Unintended Prolonged Opioid Use: An Under-Recognized Segue to Long-Term Use (310)

3:30–4:30 pm Saturday, April 28

With rare exceptions, practitioners do not intend for an initial opioid prescription given for an acute pain episode to result in indefinite repeat prescriptions; a phenomenon termed unintended prolonged opioid use (UPOU). Recently, intentional short-term use has emerged as a previously under-recognized segue to long-term use. This session provides an expanded awareness of the complex determinants, allowing clinicians the ability to better understand and mitigate UPOU.

Epidemiology, Patient Factors, and Regulatory Influences

W. Michael Hooten, MD

The Role of Patient Self-Selection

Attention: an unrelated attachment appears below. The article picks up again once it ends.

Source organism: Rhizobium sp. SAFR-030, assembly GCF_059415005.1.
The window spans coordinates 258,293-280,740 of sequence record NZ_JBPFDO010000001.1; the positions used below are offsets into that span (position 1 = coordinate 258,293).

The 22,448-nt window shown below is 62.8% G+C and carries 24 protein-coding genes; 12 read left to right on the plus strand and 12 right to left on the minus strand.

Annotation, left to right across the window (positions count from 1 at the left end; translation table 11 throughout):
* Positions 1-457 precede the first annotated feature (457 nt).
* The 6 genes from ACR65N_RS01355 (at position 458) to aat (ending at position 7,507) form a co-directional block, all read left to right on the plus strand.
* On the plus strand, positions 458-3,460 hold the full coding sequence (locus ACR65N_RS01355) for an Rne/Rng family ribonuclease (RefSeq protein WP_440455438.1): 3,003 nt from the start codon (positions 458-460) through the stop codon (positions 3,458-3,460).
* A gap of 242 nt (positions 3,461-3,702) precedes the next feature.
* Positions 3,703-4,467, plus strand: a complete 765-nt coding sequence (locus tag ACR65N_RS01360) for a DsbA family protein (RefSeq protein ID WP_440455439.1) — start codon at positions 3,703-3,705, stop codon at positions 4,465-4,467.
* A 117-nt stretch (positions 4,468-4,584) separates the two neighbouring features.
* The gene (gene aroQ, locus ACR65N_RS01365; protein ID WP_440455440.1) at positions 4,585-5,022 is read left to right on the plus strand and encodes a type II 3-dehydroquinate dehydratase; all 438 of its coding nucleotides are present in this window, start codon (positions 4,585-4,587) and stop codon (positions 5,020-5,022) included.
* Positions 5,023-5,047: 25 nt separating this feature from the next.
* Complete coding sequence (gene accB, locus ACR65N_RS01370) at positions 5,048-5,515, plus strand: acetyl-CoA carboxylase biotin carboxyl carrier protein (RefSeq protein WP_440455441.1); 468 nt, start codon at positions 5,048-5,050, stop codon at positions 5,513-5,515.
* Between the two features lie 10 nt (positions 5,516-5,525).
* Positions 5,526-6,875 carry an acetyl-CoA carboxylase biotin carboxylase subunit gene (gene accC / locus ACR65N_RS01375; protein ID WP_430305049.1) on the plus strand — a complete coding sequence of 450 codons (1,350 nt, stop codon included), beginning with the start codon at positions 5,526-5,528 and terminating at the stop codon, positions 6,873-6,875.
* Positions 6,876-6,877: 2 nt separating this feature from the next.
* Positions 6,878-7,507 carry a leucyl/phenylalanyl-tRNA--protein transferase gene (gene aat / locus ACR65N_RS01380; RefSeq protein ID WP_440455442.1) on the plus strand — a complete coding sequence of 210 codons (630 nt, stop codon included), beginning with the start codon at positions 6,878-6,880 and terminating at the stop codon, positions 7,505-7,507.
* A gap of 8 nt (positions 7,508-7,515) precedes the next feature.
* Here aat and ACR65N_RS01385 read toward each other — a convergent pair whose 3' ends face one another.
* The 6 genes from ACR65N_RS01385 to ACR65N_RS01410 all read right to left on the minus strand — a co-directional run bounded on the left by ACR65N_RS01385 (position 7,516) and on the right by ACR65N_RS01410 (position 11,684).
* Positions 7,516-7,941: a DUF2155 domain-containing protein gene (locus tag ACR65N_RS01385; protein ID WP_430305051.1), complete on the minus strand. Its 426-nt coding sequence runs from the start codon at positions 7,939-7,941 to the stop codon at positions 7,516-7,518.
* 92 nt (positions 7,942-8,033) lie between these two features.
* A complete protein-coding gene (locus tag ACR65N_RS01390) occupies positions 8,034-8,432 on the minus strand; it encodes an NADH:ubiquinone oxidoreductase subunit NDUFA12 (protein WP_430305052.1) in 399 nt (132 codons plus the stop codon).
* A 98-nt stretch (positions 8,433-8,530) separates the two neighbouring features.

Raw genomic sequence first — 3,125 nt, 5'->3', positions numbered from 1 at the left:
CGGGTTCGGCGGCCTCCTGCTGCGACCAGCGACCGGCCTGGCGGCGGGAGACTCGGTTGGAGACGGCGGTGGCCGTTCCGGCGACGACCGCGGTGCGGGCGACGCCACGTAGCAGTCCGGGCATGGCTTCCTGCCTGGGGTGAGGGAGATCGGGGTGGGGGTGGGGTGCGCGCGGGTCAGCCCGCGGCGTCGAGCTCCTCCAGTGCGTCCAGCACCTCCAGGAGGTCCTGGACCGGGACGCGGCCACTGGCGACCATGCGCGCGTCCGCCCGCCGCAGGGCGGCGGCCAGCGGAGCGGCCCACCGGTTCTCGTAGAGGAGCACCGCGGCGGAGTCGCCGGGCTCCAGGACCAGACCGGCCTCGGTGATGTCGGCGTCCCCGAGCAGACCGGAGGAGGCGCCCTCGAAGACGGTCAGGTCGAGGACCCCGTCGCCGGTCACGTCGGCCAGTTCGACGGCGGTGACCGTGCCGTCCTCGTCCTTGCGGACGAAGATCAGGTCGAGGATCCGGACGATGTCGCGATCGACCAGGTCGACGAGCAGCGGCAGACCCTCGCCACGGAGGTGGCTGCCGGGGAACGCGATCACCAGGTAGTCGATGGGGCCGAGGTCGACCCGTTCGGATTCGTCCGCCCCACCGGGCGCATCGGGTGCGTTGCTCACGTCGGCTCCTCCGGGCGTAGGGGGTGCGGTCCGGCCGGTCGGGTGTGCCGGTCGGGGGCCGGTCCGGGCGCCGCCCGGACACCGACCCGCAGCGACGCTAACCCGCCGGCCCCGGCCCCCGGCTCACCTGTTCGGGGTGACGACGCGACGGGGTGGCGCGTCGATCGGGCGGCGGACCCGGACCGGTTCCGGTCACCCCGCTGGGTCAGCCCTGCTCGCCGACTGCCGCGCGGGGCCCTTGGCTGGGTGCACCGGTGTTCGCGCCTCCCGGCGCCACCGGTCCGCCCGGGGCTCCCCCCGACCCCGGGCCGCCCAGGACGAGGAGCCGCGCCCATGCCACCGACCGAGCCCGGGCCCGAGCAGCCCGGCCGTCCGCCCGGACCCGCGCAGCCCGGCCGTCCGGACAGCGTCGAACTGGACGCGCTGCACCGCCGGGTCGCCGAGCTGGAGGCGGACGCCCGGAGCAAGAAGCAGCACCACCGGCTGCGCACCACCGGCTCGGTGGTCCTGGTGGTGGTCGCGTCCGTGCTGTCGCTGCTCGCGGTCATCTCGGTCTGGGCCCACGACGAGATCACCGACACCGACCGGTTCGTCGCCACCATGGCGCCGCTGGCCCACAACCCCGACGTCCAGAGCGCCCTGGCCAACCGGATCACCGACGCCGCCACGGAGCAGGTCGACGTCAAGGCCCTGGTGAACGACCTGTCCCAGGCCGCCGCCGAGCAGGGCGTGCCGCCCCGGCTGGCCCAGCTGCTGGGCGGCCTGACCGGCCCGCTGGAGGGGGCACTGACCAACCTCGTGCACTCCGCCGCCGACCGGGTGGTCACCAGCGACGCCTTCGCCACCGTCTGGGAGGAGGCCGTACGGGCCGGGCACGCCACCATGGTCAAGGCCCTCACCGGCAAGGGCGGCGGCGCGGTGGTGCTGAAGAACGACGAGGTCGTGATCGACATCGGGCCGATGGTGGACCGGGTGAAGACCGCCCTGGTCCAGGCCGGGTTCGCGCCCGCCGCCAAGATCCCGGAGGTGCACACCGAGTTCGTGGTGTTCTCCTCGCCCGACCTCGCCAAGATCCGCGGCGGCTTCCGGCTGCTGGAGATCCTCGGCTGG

Mark Sullivan, MD PhD

Negative Affect and the Mediating Role of Opioid Craving

Ajay D. Wasan, MD MSc

Learning Objectives:

  • Demonstrate how key patient characteristics could potentially influence unintended prolonged opioid use including, (1) medical and mental health conditions; (2) the etiology of pain; (3) individual affective, behavioral, and neurophysiological responses to pain and opioids; and 4) sociodemographic factors.
  • Demonstrate how individual practitioner characteristics could influence prescribing behaviors including, (1) medical or surgical specialty and training in pain medicine; (2) personal attitudes, knowledge, and beliefs regarding the risks and benefits of opioids; and (3) perceived professional norms.
  • Demonstrate how unintended prolonged opioid use could be influenced by the practice and regulatory environments.